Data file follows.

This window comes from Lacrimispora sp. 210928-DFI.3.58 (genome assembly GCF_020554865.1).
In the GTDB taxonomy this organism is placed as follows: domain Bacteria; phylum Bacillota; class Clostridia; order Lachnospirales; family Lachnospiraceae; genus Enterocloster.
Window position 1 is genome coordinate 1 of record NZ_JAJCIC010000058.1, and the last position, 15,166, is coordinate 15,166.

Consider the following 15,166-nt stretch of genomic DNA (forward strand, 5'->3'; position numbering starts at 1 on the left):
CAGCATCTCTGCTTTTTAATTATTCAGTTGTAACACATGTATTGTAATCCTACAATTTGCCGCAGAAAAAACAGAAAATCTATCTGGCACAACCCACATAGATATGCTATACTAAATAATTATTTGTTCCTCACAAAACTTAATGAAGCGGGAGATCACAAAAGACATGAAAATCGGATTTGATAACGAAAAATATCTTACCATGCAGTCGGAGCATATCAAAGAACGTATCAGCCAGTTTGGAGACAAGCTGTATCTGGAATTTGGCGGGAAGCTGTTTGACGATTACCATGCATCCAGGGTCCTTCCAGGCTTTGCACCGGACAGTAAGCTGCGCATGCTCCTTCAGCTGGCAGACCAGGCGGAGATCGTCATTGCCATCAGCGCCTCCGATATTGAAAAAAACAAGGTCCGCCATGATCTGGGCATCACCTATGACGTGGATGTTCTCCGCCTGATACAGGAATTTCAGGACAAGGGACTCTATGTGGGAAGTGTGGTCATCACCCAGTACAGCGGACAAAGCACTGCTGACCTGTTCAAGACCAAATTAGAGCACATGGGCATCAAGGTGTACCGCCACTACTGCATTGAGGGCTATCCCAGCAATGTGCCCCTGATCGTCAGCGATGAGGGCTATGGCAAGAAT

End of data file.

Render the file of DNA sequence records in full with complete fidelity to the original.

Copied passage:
This window comes from Lacrimispora sp. 210928-DFI.3.58 (genome assembly GCF_020554865.1).
In the GTDB taxonomy this organism is placed as follows: domain Bacteria; phylum Bacillota; class Clostridia; order Lachnospirales; family Lachnospiraceae; genus Enterocloster.
Window position 1 is genome coordinate 1 of record NZ_JAJCIC010000058.1, and the last position, 15,166, is coordinate 15,166.

Consider the following 15,166-nt stretch of genomic DNA (forward strand, 5'->3'; position numbering starts at 1 on the left):
CAGCATCTCTGCTTTTTAATTATTCAGTTGTAACACATGTATTGTAATCCTACAATTTGCCGCAGAAAAAACAGAAAATCTATCTGGCACAACCCACATAGATATGCTATACTAAATAATTATTTGTTCCTCACAAAACTTAATGAAGCGGGAGATCACAAAAGACATGAAAATCGGATTTGATAACGAAAAATATCTTACCATGCAGTCGGAGCATATCAAAGAACGTATCAGCCAGTTTGGAGACAAGCTGTATCTGGAATTTGGCGGGAAGCTGTTTGACGATTACCATGCATCCAGGGTCCTTCCAGGCTTTGCACCGGACAGTAAGCTGCGCATGCTCCTTCAGCTGGCAGACCAGGCGGAGATCGTCATTGCCATCAGCGCCTCCGATATTGAAAAAAACAAGGTCCGCCATGATCTGGGCATCACCTATGACGTGGATGTTCTCCGCCTGATACAGGAATTTCAGGACAAGGGACTCTATGTGGGAAGTGTGGTCATCACCCAGTACAGCGGACAAAGCACTGCTGACCTGTTCAAGACCAAATTAGAGCACATGGGCATCAAGGTGTACCGCCACTACTGCATTGAGGGCTATCCCAGCAATGTGCCCCTGATCGTCAGCGATGAGGGCTATGGCAAGAAT